Retailers fight back with social media
LOCAL businesses are boosting their online presence through social media in an attempt to retain their market share and fight the rise of internet shopping.
Christmas shoppers are filling the stockings of their relatives with the click of a mouse and tap of a smartphone in unprecedented numbers this festive season.
A study conducted by survey firm Nielsen shows 22% of consumers have used a mobile to purchase items in the lead-up to Christmas.
The owner of Homeleigh House in Bargara, Hayley Edmonson-Clark, said the business had tried to create its own version of internet shopping with a revamped Facebook page.
Customers can choose to visit the store's page, place their order by the phone and opt to have the product delivered directly to their door.
"People can go on Facebook, call the store and make the purchase," she said.
"I don't want to lose the personal link with my customers."
Executive director of the Australian Retailers Association Russell Zimmerman said research showed a huge spike in mobile shopping across the nation.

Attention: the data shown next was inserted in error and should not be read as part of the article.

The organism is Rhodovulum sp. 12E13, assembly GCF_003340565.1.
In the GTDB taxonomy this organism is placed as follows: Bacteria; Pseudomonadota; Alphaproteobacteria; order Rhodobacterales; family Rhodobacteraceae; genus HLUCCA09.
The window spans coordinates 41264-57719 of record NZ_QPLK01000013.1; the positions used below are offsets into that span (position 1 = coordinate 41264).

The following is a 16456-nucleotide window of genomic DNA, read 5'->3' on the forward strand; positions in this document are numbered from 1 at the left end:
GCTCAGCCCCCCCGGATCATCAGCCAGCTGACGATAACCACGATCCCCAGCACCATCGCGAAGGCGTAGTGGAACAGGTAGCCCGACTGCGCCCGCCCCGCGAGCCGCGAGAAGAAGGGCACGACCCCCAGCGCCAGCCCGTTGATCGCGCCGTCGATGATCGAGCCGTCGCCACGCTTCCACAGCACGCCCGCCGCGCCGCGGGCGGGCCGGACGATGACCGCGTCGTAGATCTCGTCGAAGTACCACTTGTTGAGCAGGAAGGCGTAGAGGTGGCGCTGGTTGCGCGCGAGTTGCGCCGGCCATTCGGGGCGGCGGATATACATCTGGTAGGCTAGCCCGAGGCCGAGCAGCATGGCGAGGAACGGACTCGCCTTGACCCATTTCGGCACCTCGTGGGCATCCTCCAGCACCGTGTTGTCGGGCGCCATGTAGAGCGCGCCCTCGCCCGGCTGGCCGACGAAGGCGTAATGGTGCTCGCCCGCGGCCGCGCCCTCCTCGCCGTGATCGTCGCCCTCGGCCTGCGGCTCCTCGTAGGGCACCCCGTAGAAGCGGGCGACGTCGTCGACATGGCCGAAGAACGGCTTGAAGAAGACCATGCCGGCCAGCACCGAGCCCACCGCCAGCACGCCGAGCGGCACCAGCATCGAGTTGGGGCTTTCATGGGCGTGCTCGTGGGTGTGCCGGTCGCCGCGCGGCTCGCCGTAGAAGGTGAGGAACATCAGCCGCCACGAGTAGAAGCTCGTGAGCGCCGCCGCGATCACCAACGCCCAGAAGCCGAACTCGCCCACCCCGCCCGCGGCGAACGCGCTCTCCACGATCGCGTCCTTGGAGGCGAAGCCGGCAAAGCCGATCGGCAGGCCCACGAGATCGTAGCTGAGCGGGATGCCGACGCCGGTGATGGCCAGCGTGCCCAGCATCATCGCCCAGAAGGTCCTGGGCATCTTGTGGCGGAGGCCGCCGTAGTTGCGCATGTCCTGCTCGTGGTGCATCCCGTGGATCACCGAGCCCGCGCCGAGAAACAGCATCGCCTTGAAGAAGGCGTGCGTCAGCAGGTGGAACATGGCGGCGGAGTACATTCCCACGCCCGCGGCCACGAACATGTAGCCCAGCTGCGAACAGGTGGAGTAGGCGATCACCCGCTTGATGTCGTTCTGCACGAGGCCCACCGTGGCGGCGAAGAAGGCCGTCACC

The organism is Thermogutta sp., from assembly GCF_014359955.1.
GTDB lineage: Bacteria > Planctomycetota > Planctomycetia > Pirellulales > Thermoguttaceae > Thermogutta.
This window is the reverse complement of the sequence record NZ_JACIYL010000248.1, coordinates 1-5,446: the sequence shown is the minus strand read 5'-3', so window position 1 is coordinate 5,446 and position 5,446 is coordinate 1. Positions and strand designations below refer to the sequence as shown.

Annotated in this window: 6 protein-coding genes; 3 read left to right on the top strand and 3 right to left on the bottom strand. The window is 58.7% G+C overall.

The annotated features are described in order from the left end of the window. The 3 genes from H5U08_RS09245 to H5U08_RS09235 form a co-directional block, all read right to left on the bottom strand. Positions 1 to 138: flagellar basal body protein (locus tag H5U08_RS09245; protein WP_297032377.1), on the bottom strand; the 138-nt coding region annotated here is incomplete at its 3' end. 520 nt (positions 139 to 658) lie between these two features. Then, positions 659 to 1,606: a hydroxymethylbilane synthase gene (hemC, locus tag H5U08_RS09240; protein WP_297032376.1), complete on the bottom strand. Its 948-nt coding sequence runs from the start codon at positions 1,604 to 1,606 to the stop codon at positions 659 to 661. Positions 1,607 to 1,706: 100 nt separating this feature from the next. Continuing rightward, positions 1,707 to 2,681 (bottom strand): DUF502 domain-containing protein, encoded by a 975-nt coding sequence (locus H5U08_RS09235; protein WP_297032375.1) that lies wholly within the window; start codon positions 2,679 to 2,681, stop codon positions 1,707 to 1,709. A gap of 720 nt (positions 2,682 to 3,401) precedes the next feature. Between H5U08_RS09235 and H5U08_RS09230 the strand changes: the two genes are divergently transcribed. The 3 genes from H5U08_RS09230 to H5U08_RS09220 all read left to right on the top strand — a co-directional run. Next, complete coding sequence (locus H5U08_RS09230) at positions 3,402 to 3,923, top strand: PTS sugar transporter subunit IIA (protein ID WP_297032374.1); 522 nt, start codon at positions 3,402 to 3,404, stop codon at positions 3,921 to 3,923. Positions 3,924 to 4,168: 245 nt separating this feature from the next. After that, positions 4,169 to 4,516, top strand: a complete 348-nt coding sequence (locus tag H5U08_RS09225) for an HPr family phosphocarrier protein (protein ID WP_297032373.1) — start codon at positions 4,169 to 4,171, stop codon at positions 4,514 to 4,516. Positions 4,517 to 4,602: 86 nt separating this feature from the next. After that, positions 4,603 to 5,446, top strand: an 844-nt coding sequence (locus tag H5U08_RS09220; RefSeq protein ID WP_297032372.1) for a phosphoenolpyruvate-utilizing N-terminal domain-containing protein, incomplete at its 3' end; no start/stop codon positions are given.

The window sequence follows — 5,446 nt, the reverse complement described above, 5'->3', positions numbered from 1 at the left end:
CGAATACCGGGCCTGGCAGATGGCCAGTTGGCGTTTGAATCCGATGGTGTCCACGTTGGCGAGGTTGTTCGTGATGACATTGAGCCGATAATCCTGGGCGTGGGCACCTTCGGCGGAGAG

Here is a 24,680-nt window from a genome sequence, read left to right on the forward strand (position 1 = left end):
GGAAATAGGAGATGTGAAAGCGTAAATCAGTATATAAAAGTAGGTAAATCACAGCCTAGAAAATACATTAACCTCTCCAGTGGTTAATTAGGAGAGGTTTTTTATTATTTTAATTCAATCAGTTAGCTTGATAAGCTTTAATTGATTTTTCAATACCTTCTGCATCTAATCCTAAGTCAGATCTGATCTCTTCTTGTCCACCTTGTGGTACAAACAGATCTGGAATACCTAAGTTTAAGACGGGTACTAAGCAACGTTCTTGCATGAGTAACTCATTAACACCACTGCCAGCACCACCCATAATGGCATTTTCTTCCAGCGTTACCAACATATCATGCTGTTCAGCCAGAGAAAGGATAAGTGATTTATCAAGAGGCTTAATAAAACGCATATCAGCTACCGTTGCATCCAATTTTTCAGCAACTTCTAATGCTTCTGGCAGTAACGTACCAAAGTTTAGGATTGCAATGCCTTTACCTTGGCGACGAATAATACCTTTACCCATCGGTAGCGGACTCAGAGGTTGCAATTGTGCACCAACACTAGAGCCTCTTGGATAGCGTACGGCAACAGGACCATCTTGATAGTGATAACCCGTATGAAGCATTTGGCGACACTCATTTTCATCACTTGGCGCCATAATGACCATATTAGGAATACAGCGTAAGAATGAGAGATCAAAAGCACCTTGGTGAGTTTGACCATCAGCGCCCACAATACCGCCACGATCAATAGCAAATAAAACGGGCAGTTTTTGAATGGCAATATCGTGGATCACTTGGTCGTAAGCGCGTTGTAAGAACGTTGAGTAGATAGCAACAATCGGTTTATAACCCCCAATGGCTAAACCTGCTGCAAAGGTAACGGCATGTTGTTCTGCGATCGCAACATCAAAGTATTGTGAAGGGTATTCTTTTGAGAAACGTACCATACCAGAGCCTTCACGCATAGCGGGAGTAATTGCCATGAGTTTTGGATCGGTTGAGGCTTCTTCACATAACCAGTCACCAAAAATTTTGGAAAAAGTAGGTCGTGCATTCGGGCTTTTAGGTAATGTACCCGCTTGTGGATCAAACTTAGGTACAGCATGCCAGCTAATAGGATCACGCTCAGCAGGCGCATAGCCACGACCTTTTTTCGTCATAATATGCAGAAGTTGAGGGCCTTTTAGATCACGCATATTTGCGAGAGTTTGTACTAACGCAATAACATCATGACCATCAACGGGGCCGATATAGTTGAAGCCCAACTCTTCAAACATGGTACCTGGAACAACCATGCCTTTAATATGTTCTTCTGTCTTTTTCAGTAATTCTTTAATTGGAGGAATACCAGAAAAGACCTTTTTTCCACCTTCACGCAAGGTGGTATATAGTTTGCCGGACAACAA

"People are getting used to using mobile devices for things we would have used laptops for in years gone by," he said..
"The lesson for retailers is that it doesn't matter what sort of retailer you are, you need to be engaged with consumers at all levels."
Mr Zimmerman said retailers needed to engage with online customers to remain relevant in the digital age.
He has called on the Federal Government to even the playing field between domestic retailers competing with their overseas online counterparts by reviewing GST legislation.
"Currently you can bring anything into Australia from overseas and you won't pay any GST or duty if it's under $1000.
Mr Zimmerman believed the threshold should be lowered to around $30.
Mrs Edmonson-Clark said her Bargara gift and homeware shop offered something a computer or mobile phone never would - good old-fashioned customer service and a friendly face.
"It's the ambience and fragrance in our store compared to the experience of pushing a button on the computer," she said.
"Customer service is something we're strong about and gift wrapping, and a happy smiling face."